The sound is alright, the usual sort of kicky, punchy, spring-aroundy types of noises, with some good crunchy bashing sounds on the 128. My only worry is that we've seen too much of this sort of thing already and (throwing option aside) it isn't different enough to distinguish itself from all the rest. I've already typed 'Dragon Ninja' in twice by mistake when writing this review so you see the problem! It's perfectly fine for passing the time in an arcade, but I doubt it'll get anyone massively excited in its Speccy incarnation.

Life Expectancy: 68%
Instant Appeal: 78%
Graphics: 79%
Addictiveness: 80%
Overall: 77%

Summary: A snazzy conversion of a fairly average coin-op. Great fun at first, but probably not all that long-lasting.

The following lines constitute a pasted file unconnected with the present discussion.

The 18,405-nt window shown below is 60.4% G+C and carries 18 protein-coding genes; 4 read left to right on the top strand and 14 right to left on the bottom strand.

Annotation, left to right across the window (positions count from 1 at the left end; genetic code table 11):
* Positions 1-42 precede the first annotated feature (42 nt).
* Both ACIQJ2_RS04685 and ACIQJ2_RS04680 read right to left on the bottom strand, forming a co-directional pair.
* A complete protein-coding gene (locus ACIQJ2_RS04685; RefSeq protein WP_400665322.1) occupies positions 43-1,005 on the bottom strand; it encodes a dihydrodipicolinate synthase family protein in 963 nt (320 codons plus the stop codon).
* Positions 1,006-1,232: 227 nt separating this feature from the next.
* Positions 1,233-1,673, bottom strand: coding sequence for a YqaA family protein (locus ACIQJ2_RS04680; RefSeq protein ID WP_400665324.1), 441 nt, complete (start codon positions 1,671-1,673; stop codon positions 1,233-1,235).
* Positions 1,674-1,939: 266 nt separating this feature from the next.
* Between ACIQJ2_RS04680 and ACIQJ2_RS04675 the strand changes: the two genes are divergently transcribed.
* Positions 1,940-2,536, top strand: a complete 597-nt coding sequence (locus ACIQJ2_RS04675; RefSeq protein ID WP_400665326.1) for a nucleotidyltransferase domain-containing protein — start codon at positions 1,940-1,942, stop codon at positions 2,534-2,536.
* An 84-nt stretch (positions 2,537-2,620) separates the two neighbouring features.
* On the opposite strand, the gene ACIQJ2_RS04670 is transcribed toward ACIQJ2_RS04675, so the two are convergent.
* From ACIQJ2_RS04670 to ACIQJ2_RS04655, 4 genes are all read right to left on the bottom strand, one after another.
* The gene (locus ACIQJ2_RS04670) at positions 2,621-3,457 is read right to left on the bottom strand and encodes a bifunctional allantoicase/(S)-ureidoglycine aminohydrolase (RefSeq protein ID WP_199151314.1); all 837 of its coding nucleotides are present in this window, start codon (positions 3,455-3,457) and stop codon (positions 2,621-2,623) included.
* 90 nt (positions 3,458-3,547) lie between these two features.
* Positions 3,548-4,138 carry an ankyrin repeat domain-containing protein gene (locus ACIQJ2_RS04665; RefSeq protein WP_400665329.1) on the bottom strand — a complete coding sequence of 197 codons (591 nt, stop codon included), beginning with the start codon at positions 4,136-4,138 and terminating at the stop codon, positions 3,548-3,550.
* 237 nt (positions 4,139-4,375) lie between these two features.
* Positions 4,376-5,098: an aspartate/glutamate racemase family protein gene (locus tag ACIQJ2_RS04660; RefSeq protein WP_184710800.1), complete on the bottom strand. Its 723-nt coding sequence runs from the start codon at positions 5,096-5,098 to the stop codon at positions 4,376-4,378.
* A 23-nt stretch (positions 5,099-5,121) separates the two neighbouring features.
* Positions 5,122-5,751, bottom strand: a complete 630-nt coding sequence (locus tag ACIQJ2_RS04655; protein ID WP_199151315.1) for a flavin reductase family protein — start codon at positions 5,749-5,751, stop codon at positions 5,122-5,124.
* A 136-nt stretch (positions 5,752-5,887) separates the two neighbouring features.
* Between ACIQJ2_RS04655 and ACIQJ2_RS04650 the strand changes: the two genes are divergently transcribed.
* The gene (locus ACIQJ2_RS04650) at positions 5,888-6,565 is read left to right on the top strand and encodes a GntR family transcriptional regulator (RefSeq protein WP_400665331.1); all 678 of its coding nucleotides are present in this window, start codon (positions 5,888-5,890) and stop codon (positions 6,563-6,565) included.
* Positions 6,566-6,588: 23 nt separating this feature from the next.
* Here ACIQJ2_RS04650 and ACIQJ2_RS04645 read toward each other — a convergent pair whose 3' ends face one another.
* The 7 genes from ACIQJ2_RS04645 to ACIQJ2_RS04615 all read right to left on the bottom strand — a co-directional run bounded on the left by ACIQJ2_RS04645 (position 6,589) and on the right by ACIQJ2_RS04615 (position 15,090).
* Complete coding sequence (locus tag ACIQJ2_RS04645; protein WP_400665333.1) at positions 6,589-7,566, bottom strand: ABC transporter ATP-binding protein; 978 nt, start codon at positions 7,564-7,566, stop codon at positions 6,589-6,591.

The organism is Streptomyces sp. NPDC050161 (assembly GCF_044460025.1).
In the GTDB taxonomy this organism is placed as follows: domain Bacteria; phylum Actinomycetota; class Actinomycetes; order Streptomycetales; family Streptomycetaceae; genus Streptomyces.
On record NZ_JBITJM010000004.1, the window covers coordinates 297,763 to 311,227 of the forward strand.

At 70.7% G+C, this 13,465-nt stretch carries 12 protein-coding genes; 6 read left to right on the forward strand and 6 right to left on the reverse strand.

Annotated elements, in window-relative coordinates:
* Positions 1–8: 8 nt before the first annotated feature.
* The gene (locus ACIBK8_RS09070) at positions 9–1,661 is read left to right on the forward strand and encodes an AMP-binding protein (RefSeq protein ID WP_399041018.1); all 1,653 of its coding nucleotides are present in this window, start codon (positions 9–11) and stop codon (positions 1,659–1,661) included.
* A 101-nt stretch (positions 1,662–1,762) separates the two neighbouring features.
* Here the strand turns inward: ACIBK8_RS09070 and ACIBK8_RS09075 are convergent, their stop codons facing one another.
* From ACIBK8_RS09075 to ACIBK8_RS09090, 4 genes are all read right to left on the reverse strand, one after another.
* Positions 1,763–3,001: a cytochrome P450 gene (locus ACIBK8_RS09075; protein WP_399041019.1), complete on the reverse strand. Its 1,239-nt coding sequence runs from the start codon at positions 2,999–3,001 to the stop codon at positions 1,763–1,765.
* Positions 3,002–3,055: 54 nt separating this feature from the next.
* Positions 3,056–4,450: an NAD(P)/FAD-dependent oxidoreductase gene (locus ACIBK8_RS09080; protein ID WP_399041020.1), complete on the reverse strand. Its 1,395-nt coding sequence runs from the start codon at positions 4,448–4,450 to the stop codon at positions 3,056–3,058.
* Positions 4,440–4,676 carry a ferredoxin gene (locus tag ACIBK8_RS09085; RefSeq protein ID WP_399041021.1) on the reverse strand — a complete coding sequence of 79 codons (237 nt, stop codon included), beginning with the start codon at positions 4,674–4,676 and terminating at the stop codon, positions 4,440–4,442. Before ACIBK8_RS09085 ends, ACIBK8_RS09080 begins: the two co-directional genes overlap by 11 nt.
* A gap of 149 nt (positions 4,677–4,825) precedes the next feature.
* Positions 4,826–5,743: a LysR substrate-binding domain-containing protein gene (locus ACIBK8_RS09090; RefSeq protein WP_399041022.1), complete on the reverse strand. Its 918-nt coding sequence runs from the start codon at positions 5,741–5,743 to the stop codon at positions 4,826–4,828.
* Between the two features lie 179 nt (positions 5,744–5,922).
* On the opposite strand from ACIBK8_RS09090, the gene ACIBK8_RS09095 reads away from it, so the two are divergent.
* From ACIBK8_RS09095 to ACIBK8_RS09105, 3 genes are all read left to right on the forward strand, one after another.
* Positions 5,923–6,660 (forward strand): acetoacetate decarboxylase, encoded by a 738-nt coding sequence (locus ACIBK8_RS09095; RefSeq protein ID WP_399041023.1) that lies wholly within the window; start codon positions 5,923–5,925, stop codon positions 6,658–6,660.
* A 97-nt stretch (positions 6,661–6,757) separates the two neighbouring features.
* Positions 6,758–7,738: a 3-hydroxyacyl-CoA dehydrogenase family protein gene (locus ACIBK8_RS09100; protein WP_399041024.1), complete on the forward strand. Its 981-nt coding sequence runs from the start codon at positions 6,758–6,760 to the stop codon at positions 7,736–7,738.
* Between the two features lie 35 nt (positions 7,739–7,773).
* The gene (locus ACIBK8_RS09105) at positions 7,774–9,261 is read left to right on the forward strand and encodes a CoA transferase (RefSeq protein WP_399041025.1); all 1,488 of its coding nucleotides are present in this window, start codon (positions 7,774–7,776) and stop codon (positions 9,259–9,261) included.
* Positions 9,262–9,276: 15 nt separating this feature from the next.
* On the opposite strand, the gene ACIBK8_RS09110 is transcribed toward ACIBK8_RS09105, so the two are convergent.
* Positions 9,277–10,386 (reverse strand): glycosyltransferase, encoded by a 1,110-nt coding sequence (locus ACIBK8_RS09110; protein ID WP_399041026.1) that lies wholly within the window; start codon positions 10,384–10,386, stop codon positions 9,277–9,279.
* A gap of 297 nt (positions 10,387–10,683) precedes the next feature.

Transcript by Chris Bourne

Your Sinclair Issue 70, Oct 1991   page(s) 61


Most of JON PILLAR's friends are old speccy games. No one else really understands him...

Reviewer: Jon Pillar

Another Fists game. Exactly the same as the original - team up with a pal and rush around aimlessly, thumping people a lot. Animation is jerky and the game play's stilted and repetitive. Kerrunchh! Kerpow! Kerrappp!

Overall: 38%

Transcript by Chris Bourne

Your Sinclair Issue 75, Mar 1992   page(s) 61


Whiffy, spiffy, tiffy and thoroughly nifty. Prey gentle molluscs, take your seats for the great YS roundup...

£3.99 cassette
Reviewer: Rich Pelley